VBS2 - Building a PC dedicated to it


Kit Reviewer
I'm having issues registering for the Bohemia support site so I thought I'd try in here in the mean time.

As the title suggests, I'm looking at building a PC for the sole purpose of running VBS2's Desktop Trainer and Developer Suite, and it needs to be pretty good while still being in budget.

Would any of you fine fellows care to share your opinions on a suitable spec for the machine? As a minimum I want to be able to run it all at 80-90% of maximum settings, preferably at full whack. If possible I also want it to be future-proof-enough that, when VBS3 comes out, it can at least handle it to a playable degree.

Bohemia say that multi-core functionality isn't utilised in 2 yet, but they're working on it. Any decent processor by today's standards will be at least dual-core, but quad- is probably OTT. They also say that any 64-bit system, or one with more than 3.5GB RAM, is susceptible to problems. 32-bit Vista is an almost-certainty but I know that 3GB RAM isn't exactly "future-proof".

Rough costings would be appreciated, but given my supply route I can expect a mighty markup on whatever I go with.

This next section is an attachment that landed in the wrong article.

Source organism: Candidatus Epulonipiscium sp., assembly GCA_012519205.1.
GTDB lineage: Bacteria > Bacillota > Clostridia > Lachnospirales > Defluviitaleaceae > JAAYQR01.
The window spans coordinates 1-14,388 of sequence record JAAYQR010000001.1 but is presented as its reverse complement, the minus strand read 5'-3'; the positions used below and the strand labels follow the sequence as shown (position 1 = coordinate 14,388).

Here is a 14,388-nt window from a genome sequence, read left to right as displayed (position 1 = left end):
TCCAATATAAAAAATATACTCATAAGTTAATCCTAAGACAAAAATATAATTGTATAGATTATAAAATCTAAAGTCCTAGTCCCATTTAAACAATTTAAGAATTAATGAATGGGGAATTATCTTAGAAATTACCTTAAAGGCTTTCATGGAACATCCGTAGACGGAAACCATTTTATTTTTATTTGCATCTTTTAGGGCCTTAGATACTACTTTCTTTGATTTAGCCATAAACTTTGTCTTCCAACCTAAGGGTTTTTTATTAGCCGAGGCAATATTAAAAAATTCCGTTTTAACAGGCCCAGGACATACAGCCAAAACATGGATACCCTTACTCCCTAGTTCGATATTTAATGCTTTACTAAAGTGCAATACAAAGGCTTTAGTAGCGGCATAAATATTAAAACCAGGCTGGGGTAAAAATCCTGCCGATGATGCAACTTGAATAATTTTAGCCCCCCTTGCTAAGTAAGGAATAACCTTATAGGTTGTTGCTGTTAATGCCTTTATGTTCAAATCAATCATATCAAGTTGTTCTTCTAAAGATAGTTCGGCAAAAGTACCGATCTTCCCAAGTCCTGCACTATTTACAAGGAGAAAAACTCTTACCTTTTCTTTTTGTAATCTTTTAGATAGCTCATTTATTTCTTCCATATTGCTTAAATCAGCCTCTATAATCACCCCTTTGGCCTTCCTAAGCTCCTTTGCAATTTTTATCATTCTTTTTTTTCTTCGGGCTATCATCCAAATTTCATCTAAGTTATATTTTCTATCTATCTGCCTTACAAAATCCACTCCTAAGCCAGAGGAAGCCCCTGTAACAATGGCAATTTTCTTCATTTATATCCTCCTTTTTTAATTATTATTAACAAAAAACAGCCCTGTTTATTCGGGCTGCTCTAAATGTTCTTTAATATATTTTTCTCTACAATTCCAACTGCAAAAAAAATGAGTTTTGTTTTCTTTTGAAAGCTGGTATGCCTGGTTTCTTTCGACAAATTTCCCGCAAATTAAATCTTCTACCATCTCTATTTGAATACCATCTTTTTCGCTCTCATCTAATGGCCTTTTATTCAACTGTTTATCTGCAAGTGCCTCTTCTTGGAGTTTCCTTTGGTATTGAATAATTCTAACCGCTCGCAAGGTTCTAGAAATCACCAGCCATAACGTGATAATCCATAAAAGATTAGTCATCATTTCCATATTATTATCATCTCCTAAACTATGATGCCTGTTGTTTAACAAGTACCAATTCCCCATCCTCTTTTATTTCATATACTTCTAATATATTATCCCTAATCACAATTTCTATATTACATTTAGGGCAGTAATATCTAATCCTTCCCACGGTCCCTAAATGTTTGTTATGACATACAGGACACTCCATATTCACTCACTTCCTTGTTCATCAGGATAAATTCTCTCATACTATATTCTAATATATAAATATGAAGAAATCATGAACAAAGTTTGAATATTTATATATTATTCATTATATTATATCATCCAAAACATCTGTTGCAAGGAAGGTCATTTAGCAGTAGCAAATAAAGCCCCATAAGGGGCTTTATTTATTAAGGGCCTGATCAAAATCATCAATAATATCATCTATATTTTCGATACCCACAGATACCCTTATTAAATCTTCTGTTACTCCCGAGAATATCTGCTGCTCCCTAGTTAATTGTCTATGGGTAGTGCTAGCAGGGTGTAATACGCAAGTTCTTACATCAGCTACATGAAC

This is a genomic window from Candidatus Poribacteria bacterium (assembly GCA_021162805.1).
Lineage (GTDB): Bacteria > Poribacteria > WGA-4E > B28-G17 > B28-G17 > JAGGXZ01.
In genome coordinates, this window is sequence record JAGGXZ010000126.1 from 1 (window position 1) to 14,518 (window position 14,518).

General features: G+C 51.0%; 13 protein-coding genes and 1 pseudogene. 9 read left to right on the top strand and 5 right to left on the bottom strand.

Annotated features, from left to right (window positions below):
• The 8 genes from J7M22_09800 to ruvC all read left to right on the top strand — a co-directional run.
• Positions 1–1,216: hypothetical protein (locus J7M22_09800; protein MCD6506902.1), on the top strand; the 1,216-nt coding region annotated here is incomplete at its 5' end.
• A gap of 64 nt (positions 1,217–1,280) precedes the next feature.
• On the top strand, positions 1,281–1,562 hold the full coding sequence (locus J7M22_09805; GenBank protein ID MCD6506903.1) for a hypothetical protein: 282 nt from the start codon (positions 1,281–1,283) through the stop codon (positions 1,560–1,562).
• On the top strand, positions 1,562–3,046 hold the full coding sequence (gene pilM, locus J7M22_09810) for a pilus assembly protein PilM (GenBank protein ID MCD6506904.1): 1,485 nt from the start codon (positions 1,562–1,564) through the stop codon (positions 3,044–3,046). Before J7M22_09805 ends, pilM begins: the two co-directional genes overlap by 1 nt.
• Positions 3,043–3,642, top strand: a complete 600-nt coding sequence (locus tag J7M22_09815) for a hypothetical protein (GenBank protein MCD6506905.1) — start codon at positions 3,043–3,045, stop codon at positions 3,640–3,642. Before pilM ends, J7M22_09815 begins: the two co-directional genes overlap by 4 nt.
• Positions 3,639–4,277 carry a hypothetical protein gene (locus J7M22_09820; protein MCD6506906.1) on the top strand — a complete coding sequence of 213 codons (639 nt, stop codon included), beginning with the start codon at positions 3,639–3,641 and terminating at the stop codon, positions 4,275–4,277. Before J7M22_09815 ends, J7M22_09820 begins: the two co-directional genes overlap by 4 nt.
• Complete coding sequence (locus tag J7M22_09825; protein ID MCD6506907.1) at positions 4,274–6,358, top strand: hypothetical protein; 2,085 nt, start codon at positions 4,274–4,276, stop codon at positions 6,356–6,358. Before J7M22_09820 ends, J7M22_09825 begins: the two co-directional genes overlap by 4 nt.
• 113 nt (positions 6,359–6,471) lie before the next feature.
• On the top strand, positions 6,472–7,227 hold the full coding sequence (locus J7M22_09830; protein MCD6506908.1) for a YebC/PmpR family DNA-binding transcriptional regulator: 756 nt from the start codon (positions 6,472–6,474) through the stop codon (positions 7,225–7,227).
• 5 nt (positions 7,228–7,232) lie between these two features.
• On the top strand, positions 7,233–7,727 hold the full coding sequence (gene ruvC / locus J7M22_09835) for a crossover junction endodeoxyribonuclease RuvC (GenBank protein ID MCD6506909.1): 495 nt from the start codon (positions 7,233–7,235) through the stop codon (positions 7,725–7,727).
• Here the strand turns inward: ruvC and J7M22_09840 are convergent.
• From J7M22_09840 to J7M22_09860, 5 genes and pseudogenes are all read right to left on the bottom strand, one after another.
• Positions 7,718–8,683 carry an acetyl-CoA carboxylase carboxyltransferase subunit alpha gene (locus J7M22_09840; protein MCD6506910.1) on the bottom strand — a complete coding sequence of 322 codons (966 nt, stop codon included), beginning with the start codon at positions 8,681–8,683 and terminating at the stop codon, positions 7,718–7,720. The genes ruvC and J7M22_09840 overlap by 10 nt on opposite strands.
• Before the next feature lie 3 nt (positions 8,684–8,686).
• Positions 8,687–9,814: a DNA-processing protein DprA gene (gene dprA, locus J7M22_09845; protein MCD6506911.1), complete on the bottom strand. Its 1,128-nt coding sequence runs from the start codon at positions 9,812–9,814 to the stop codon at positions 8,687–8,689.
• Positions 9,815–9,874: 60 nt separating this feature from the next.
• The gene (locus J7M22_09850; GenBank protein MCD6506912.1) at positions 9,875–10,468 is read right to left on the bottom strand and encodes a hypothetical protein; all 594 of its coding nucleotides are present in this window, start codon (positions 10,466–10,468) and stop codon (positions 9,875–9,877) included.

Book Reviewer
I have no idea on prices, but I'll tell you what we have it running on currently.

We have 3 Dell XPS systems, one is a Quad core (used as a server/editing system) and 2 are Dual Core all 2.66MHz. All have 2.5GHz RAM and 2 NVIDEA Geforce 8800 GTX video cards. Running XP as the OS.

As you said VBS2 doesn't do multi core running but we find it useful as one version tends to take up most of a core's processing power, so we have the other cores to run things in the background/multiple versions.

The quad core will run VBS2, Visitor 3, Oxygen2, Landbuilder and other bits of software needed to make landscapes etc at the same time quite happily. It can run 2 or 3 versions of VBS2 as well, which network within the computer so you can have multiple viewpoints idividually controlled from one system. this isn't totally stable, but usually not too bad.

The video card is your main issue I would think, I'd spend more on the video card and less worrying about massive processing/RAM.

the systems we use were top end probably 2 years ago, nowadays they are pretty mid-range (if not lower), so you will easily get something similar for a good price, DELL still do XPS machines of similar/better spec.

Any questions give me a shout, I've just spent 4 months setting up a system at work and trying to understand it, although as usual once I started getting the hang of it I got moved to a different project.


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